Why not? Jesus started with 12 men. None were from the nobility,nor men of letters,pop stars, movie actors or great leaders. All that he asked from them is that they have enough faith to fill a mustard seed.
Not on a massive basis. Selected African priests will be able to adapt to the culture, most will not.
Many African men are flocking to the priesthood because, frankly, nobody ever starved in a Roman Catholic seminary.
I don't have a full picture, but I think there are many Filipina and Indian nuns in Italy.
It's already working on a limited scale, in Ireland and here in the U.S. I've both read about and met numerous African priests working in LA, Dublin, Limerick, and even smaller Irish towns. Yes, there is culture shock at first - on both sides. But they get over it.
It might not work on a sudden, wholesale level - but I don't think the Church will proceed in that fashion anyway. I expect a steady escalation of imported priests in Europe and the U.S. And I think it will work out fine.
The other problem is that of the 'white man's burden'. It's not that they are seen as burdens necessarily. It's the flip-side. It that they see themselves as somehow intellectually or culturally inferior and are all too quick to adopt the norms, and the religious indifferentism, of the new host parish.
Not always. You can have those with an inferiority complex who are QUICK to adopt the unbelieving agenda of the local parishioners and priests. Worse - perhaps worse - you can get those sorts who take that ad hoc approach, anything goes, to permit themselves anything with which they were comfortable back home. Since there is a lot of 'syncretism', and superstition, heathenism, etc found in various 'third-world' parishes, they might feel free to open up with that, in some suburb of NJ, or Dublin.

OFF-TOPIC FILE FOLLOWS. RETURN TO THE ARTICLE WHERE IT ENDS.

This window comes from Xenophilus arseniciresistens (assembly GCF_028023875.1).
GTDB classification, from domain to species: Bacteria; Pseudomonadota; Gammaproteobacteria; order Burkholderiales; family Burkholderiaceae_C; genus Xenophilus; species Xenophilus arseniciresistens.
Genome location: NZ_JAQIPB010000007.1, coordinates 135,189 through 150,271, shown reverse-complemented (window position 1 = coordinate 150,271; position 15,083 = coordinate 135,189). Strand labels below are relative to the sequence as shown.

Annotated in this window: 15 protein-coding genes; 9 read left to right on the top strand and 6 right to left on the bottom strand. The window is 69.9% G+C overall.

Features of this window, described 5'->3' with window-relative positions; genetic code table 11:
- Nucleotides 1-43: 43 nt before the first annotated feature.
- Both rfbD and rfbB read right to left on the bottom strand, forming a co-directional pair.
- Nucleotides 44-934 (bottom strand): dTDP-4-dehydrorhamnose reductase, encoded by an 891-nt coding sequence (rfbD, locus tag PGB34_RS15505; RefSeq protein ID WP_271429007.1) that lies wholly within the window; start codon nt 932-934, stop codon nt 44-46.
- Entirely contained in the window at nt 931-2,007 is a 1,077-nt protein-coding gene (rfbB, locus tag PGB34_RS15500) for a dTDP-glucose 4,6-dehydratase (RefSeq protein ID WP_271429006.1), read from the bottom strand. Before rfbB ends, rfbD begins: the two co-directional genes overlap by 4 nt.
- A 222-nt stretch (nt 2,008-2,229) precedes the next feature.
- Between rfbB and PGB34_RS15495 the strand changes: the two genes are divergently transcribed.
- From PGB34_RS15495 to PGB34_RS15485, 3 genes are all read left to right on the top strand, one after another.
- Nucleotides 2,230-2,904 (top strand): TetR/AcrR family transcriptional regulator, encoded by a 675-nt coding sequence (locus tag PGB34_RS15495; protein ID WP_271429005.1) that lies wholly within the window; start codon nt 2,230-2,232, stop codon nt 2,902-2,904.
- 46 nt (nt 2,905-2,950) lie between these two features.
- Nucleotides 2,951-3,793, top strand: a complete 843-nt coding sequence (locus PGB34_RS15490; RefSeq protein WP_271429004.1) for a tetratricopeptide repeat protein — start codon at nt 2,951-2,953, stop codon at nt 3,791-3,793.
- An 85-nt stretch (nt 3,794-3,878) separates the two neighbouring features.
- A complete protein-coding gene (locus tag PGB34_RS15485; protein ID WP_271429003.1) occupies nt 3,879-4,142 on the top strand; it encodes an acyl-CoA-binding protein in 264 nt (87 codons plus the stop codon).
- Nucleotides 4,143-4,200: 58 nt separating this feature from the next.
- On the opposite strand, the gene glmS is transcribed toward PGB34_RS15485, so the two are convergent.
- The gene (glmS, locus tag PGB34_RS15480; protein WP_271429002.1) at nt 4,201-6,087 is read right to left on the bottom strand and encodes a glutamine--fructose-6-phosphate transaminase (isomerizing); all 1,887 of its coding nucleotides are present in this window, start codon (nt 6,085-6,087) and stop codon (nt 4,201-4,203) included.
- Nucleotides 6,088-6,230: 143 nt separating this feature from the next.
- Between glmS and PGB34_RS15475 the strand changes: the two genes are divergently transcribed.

And what's even worse - the parishioners, like mindless sheep, will simply go along. They are completely uncatechized. They can't answer the most basic questions regarding Catholicism. And also because of their own personal perversions prefer to say - who are we to judge? when such a priest begins to act, oddly.
The salvation of The Church is God, Himself. And traditional Catholics love and fear The Lord. It's not just anything goes. It's not - who are we to judge? It's, we know what Catholics believe. We judge our own actions. We criticize ourselves. And we don't tolerate what Our Lord refused to tolerate, and what His Apostles and clergy refused to tolerate in the early Church which was immediately racked with the first heresies, and first heretics.
The Church is still here. But you have to look for it. We all look ahead to the next Pope, to either take that final step into formal heresy, or to start turning things around for the better. It could still go either way. But if the local parishes are already lost to Protestantism, or just outright unbelief, then importing African priests isn't going to change that.
I'm predicting the next Pope will be either an African (Cardinal ARinze)or Indian (CArdinal Ivan DIas). ANd BOTH knwo about the dangers ofIslam and will fight it just as Pope JPII fought against communism
OF course it's going to work, I have tremendous respect for the faith of my African brethern
I will repeat. It aint gonna work.
All the wishful thinking in the world wont make this work.
Nope. The next Pope will be an Italian in his mid-to-late 60s. Arinze will be 72 in 2005.
But, Arinze will be fine, as he has expressed a strong preference for local acculturation in liturgical matters and deference to bishops' conferences.
Many bishops are anxious for the Church to become less centralized, and Arinze seems to favor that.
My priest is from Hatti... He was a little hard to understand at first as well but we love him... He is so humble and truly serves the lord with all of his heart..
"In return, a far smaller number of priests from Europe would be sent to Africa to help with a shortage of pastoral experience and trained teachers in their theological colleges."
The Anglican Church is going to be doing the same thing to the Episcopal Church USA, too.